William Howard Taft—our fattest president—used dieting techniques that wouldn't be unusual today; in fact, he dropped 60 pounds on a low-carb regime, says historian Deborah Levine, who recently analyzed correspondence between Taft and his British doctor. The two wrote to each other for 10 years, during which time Taft weighed himself almost every day. The doctor pushed him to write down what he ate at every meal, and the physician's highly specific recommendations included lean meat, fish, vegetables, and gluten biscuits that were shipped to Taft from London. (Also OK: a lunchtime glass of "sugarless" wine.) Sweets weren't allowed, USA Today reports.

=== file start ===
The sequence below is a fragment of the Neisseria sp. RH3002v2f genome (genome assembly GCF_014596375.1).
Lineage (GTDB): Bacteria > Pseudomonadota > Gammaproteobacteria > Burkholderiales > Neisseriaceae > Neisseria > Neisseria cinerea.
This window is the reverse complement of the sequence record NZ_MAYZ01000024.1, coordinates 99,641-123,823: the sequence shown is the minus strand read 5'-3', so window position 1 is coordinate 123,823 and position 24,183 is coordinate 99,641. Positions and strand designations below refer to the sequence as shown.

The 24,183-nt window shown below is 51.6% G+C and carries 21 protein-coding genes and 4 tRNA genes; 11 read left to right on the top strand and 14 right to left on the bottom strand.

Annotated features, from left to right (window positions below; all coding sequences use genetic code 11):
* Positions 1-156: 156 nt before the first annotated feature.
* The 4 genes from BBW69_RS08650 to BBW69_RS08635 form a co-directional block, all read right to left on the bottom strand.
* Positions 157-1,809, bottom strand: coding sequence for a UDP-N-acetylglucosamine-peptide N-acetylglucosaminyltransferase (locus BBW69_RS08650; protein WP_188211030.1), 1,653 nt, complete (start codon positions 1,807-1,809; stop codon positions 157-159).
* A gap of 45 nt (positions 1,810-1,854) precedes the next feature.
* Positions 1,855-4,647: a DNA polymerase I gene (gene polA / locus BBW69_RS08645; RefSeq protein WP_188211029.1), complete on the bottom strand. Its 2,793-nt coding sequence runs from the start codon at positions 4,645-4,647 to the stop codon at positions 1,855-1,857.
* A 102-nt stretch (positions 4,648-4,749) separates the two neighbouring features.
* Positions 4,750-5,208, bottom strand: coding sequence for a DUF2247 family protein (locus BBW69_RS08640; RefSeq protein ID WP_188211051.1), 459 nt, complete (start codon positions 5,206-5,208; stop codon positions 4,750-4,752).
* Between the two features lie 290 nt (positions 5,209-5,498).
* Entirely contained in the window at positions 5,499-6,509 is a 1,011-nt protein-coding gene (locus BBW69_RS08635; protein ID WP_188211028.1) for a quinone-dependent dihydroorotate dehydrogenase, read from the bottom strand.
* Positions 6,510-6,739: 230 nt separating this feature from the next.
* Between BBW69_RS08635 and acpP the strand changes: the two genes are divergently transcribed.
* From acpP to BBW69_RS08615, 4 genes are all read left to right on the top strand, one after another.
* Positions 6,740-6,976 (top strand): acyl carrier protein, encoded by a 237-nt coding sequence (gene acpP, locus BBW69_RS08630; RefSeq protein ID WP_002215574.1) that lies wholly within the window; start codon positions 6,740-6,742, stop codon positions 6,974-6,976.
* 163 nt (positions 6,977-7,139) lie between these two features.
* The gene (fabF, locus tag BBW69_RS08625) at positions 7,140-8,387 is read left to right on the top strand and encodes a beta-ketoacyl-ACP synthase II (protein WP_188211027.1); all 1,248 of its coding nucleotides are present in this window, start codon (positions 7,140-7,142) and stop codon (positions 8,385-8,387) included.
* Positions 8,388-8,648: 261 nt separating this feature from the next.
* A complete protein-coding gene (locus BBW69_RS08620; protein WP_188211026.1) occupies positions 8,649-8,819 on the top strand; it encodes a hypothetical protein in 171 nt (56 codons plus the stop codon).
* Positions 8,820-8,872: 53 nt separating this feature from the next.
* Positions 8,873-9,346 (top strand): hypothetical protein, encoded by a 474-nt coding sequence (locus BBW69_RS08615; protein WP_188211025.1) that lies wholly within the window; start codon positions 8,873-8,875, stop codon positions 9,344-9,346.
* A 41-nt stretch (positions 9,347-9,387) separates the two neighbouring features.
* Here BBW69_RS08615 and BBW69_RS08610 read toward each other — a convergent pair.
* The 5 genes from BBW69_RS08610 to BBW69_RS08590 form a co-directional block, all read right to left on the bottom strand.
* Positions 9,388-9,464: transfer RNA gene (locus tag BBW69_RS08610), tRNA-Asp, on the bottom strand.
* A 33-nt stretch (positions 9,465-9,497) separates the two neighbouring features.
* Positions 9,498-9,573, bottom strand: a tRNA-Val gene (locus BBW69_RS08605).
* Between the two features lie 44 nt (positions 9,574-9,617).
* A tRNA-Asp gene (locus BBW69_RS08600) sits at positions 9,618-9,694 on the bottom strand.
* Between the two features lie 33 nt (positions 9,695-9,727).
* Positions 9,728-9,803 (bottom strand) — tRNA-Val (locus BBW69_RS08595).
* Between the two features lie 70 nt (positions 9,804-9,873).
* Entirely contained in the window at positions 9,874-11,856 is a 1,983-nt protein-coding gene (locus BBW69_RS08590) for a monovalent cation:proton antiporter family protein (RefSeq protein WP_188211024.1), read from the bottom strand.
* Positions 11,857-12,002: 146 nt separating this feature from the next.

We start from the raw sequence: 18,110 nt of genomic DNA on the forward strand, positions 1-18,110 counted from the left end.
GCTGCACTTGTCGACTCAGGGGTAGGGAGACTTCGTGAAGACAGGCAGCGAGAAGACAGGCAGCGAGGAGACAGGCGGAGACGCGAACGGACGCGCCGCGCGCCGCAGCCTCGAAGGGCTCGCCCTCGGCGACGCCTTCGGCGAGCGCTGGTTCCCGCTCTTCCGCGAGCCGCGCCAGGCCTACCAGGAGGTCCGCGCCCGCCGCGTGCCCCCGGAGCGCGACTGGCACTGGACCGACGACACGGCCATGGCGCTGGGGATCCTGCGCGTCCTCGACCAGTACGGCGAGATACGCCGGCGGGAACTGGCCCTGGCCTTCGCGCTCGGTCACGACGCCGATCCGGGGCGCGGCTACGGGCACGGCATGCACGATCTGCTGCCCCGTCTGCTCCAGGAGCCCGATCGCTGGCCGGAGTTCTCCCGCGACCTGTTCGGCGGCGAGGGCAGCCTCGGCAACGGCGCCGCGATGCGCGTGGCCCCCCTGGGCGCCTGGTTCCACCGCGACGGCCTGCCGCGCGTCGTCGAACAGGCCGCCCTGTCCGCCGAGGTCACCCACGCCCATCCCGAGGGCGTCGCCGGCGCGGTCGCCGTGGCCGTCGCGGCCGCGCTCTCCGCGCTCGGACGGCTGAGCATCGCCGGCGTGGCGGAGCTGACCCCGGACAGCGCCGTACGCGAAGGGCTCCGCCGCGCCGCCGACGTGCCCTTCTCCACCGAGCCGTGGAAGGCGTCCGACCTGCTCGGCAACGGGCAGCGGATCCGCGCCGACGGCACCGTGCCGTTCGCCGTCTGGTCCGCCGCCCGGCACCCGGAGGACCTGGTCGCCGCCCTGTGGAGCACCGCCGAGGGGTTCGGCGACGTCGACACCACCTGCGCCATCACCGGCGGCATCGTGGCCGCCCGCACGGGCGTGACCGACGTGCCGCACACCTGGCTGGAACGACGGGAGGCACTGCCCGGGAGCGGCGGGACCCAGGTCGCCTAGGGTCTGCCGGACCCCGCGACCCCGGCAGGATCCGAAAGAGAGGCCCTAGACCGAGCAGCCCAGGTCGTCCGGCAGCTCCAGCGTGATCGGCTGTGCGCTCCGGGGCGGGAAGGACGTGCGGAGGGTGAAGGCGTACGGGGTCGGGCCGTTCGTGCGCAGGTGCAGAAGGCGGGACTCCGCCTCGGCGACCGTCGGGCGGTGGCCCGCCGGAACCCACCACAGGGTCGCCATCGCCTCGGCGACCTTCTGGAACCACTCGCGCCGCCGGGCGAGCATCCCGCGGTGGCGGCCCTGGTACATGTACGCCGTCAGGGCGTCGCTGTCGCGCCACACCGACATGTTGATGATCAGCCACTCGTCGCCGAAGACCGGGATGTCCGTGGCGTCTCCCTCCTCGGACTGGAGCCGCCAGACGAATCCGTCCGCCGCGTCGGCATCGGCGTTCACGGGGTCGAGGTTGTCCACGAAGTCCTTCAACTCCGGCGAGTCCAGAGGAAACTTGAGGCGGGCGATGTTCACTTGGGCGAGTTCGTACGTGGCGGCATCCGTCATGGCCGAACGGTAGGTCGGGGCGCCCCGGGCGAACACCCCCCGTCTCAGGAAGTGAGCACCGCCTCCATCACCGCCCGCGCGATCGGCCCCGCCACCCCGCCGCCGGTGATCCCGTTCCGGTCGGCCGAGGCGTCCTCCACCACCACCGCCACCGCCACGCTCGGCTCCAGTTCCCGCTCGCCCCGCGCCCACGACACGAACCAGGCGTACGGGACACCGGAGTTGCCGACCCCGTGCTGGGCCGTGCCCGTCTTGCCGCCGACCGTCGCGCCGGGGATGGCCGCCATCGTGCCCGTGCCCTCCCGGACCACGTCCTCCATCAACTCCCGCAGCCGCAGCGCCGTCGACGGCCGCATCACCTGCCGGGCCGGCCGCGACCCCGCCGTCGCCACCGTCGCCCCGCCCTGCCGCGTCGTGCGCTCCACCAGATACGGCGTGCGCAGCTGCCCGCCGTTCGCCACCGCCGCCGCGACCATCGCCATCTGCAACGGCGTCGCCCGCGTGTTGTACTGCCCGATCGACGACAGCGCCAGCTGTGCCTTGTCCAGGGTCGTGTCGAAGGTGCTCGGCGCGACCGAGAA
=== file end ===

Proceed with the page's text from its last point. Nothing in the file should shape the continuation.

Taft dropped from 314 pounds in late 1905 to 255 pounds in early 1906. The weight didn't stay off, however: At Taft's inauguration in 1909, the 6'2" president weighed 354 pounds. It's a story that "sheds a lot of light on what we are going through now," Levine tells the New York Times. Her paper shows "how much the behavioral techniques at the time are similar to today's techniques. We advise daily weighing, and food diaries are a mainstay now," says another researcher. Still, today, Taft would probably have been offered weight-loss surgery, the Times notes.